The red arrow points to the green “Members Access” flag which indicates the features that are only available to members

You can get a free trial to Ancestry using the following sponsored link: Get an Ancestry Free Trial

How to find your Chromosome Painter results?

People who have tested their DNA with Ancestry will be able to log in to their Ancestry account and see their Chromosome Painter results on the SideView Ethnicity Inheritance section of their DNA Story. Since this feature just began rolling out on July 19, 2022, it might take a day or two for it to show up on all accounts. 

On your Ethnicity Inheritance page, scroll down to view your Chromosome Painter results. It should appear just below the Ethnicity Estimate and Ethnicity Inheritance information.

The red arrow points to where to click (the blue “View Breakdown” button) to find your chromosome painter results

On the next screen, you click on the “Chromosome Painter” beta tab to use the feature. If you don’t yet see it on your DNA kit results, it will probably show up within the next day or so.

There are currently three main functions of the tool.  Conceivably, there will be more advanced features developed over time, but for now you can:

  • Adjust the filter on your Ancestry Chromosome Painter to view only the specific ethnicity regions on the chromosomes where it is found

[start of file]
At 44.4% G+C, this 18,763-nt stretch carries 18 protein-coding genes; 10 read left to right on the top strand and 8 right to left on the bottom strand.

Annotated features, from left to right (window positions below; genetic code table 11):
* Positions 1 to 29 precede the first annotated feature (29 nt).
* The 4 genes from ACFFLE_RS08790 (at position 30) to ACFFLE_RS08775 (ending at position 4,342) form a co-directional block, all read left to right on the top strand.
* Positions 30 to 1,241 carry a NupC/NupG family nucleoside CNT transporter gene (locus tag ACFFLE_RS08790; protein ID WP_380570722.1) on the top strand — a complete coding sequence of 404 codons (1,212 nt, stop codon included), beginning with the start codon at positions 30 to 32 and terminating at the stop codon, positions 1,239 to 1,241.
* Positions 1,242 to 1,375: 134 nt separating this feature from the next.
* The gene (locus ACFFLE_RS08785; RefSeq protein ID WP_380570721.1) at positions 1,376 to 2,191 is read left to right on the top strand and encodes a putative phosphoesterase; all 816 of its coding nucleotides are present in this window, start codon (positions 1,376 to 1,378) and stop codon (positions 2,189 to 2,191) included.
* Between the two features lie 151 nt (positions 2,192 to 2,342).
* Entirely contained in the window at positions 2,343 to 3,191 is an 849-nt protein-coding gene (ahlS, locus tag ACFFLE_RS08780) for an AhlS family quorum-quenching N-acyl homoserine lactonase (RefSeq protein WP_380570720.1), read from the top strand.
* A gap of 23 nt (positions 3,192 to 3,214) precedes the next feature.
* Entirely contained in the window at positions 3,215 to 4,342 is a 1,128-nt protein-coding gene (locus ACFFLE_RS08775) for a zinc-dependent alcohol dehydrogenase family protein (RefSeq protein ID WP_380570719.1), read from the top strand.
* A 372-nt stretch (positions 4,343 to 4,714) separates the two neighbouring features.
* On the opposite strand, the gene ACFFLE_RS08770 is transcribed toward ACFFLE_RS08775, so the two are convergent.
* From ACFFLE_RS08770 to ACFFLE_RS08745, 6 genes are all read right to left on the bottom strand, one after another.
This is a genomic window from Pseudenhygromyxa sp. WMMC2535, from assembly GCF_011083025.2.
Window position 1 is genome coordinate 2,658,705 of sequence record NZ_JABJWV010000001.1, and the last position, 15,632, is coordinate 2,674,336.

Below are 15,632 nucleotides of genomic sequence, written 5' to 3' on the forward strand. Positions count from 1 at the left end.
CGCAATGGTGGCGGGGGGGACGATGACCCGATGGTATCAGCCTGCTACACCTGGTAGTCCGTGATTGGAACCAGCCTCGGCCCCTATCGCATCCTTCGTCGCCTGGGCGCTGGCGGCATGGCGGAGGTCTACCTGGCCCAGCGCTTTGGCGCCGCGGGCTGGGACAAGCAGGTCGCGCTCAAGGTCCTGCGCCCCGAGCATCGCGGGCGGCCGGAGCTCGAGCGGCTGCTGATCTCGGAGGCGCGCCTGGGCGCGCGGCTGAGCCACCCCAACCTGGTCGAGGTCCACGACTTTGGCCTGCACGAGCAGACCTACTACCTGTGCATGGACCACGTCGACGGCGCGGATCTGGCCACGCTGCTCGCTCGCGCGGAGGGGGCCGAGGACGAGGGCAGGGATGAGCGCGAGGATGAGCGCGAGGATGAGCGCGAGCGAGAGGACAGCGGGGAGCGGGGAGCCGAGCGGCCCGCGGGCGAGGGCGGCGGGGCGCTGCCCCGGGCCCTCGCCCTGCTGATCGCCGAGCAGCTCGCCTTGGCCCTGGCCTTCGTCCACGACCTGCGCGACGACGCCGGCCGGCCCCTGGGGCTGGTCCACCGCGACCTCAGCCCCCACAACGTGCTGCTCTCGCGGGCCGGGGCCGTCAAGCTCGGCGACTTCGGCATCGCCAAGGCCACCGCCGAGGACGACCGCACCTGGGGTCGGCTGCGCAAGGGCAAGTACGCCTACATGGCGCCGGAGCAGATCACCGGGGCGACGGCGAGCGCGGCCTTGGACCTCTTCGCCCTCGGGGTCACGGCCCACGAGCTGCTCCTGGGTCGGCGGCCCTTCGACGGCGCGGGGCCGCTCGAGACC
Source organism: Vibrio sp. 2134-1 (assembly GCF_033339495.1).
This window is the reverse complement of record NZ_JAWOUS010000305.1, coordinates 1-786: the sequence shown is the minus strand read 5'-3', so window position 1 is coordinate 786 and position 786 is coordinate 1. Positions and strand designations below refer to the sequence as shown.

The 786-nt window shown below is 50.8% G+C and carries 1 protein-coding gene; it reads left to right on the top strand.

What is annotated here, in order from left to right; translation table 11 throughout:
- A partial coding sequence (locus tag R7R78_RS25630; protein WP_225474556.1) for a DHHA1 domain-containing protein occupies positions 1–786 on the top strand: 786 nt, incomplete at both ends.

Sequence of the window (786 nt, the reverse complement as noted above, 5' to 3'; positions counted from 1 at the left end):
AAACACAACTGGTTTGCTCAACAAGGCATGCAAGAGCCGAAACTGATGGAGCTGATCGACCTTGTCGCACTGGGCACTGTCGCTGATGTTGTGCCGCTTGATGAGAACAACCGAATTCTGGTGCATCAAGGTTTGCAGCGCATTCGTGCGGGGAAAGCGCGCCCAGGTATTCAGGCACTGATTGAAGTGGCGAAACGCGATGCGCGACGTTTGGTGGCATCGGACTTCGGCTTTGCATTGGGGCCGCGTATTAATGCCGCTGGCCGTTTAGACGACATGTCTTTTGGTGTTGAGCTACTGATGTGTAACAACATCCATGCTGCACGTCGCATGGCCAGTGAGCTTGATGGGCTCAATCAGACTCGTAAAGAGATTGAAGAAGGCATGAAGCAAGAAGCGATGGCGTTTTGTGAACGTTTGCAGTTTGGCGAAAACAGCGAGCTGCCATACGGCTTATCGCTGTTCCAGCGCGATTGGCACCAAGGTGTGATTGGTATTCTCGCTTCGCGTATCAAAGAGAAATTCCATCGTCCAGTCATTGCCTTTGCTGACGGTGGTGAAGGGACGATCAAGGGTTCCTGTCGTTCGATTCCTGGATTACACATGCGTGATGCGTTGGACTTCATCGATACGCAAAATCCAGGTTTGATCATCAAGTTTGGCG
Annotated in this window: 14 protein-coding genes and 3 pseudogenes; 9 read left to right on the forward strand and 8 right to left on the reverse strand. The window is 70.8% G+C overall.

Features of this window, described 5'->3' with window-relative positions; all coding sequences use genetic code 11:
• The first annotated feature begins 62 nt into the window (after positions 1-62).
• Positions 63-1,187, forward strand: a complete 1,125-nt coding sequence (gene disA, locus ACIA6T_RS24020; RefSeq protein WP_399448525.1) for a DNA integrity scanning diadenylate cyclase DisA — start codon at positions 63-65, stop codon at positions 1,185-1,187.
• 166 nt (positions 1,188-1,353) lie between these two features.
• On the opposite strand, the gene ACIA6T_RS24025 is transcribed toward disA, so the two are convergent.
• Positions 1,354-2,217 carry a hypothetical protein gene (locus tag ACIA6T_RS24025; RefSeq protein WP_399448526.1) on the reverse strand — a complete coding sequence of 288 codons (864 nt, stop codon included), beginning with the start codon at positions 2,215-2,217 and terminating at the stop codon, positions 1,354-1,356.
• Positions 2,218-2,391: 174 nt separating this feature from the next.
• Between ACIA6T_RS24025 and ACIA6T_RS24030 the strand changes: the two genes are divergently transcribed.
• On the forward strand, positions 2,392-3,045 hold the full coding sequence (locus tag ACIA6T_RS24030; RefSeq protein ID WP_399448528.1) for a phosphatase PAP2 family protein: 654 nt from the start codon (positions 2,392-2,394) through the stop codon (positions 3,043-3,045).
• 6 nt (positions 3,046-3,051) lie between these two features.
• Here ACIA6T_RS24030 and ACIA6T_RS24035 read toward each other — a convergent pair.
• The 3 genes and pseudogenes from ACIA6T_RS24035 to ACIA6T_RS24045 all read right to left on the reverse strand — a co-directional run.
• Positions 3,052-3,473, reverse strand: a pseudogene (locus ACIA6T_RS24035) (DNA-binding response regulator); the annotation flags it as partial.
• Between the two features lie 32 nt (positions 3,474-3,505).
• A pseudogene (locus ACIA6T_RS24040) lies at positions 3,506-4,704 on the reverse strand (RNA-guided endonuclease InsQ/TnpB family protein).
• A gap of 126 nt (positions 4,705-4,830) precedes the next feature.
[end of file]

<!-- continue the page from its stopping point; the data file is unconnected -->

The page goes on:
• Filter your results to only show one parent (i.e. Parent 1 or Parent 2)
  • If you manage the results of more than one person, you can flip between test results directly from this screen, whereas you could not do so before

For example, I know that I inherited DNA matching the Jewish Peoples of Europe region from my mother.  In fact, my SideView results helped me discover that this DNA was passed down from my maternal grandmother to my mother, and then to me.

However, with the Chromosome Painter, I can now see exactly which DNA segments on my mother’s chromosomes actually match this region. You can see this for yourself in the image below:

To filter out only the DNA segments on my mother’s chromosomes that match the Jewish Peoples of Europe, I clicked on that region and then all of those segments were highlighted in purple. As you can see in the image above, my mother has segments of her DNA that match the Jewish Peoples of Europe on Chromosome 1, 3, 6, 10, 12, and 18.

I’m currently working on a series of posts that will include more about how to understand ethnicity inheritance on Ancestry, and a breakdown of how to understand the ethnicity inheritance on the Chromosome Painter to learn more about your family tree.  When they are done, I will be sure to link to them here.

The Chromosome Painter is an exciting tool, but to understand what we are seeing when we use it, we do need to venture into the more intermediate genetic genealogy topics.